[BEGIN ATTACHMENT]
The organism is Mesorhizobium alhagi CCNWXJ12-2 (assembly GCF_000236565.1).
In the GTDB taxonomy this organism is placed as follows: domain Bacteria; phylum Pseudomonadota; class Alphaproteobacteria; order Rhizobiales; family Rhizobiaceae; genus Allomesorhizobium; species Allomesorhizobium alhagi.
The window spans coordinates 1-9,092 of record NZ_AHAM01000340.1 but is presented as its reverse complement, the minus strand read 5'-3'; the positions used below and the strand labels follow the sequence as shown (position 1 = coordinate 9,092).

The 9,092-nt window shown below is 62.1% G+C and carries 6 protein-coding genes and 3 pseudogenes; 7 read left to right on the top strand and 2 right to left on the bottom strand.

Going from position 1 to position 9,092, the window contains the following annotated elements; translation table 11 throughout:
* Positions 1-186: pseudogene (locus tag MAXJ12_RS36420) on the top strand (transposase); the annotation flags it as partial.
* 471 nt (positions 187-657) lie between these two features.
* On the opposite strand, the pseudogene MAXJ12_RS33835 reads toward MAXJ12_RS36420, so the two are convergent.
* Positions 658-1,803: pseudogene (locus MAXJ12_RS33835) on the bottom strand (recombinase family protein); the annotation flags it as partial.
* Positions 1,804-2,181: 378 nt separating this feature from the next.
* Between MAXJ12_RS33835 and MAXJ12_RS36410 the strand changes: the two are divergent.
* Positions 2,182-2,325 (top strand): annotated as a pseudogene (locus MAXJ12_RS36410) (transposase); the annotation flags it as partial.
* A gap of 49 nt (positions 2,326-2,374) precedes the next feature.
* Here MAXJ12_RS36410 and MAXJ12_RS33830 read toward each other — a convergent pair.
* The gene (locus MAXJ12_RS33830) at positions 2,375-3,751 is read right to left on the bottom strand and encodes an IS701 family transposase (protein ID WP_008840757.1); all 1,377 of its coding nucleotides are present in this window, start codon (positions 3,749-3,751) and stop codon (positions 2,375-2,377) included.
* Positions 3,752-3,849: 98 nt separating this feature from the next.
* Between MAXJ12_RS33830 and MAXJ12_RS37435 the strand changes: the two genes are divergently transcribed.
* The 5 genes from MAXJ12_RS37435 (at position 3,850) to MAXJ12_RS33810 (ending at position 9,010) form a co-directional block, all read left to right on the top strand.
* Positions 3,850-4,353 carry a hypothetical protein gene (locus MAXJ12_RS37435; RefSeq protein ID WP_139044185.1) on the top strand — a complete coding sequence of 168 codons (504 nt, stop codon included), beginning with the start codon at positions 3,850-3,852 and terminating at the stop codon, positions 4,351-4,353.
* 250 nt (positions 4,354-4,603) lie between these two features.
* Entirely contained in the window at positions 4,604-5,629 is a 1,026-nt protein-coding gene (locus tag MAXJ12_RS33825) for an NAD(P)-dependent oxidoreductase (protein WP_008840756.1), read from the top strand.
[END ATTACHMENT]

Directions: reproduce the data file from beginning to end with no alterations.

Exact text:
The organism is Mesorhizobium alhagi CCNWXJ12-2 (assembly GCF_000236565.1).
In the GTDB taxonomy this organism is placed as follows: domain Bacteria; phylum Pseudomonadota; class Alphaproteobacteria; order Rhizobiales; family Rhizobiaceae; genus Allomesorhizobium; species Allomesorhizobium alhagi.
The window spans coordinates 1-9,092 of record NZ_AHAM01000340.1 but is presented as its reverse complement, the minus strand read 5'-3'; the positions used below and the strand labels follow the sequence as shown (position 1 = coordinate 9,092).

The 9,092-nt window shown below is 62.1% G+C and carries 6 protein-coding genes and 3 pseudogenes; 7 read left to right on the top strand and 2 right to left on the bottom strand.

Going from position 1 to position 9,092, the window contains the following annotated elements; translation table 11 throughout:
* Positions 1-186: pseudogene (locus tag MAXJ12_RS36420) on the top strand (transposase); the annotation flags it as partial.
* 471 nt (positions 187-657) lie between these two features.
* On the opposite strand, the pseudogene MAXJ12_RS33835 reads toward MAXJ12_RS36420, so the two are convergent.
* Positions 658-1,803: pseudogene (locus MAXJ12_RS33835) on the bottom strand (recombinase family protein); the annotation flags it as partial.
* Positions 1,804-2,181: 378 nt separating this feature from the next.
* Between MAXJ12_RS33835 and MAXJ12_RS36410 the strand changes: the two are divergent.
* Positions 2,182-2,325 (top strand): annotated as a pseudogene (locus MAXJ12_RS36410) (transposase); the annotation flags it as partial.
* A gap of 49 nt (positions 2,326-2,374) precedes the next feature.
* Here MAXJ12_RS36410 and MAXJ12_RS33830 read toward each other — a convergent pair.
* The gene (locus MAXJ12_RS33830) at positions 2,375-3,751 is read right to left on the bottom strand and encodes an IS701 family transposase (protein ID WP_008840757.1); all 1,377 of its coding nucleotides are present in this window, start codon (positions 3,749-3,751) and stop codon (positions 2,375-2,377) included.
* Positions 3,752-3,849: 98 nt separating this feature from the next.
* Between MAXJ12_RS33830 and MAXJ12_RS37435 the strand changes: the two genes are divergently transcribed.
* The 5 genes from MAXJ12_RS37435 (at position 3,850) to MAXJ12_RS33810 (ending at position 9,010) form a co-directional block, all read left to right on the top strand.
* Positions 3,850-4,353 carry a hypothetical protein gene (locus MAXJ12_RS37435; RefSeq protein ID WP_139044185.1) on the top strand — a complete coding sequence of 168 codons (504 nt, stop codon included), beginning with the start codon at positions 3,850-3,852 and terminating at the stop codon, positions 4,351-4,353.
* 250 nt (positions 4,354-4,603) lie between these two features.
* Entirely contained in the window at positions 4,604-5,629 is a 1,026-nt protein-coding gene (locus tag MAXJ12_RS33825) for an NAD(P)-dependent oxidoreductase (protein WP_008840756.1), read from the top strand.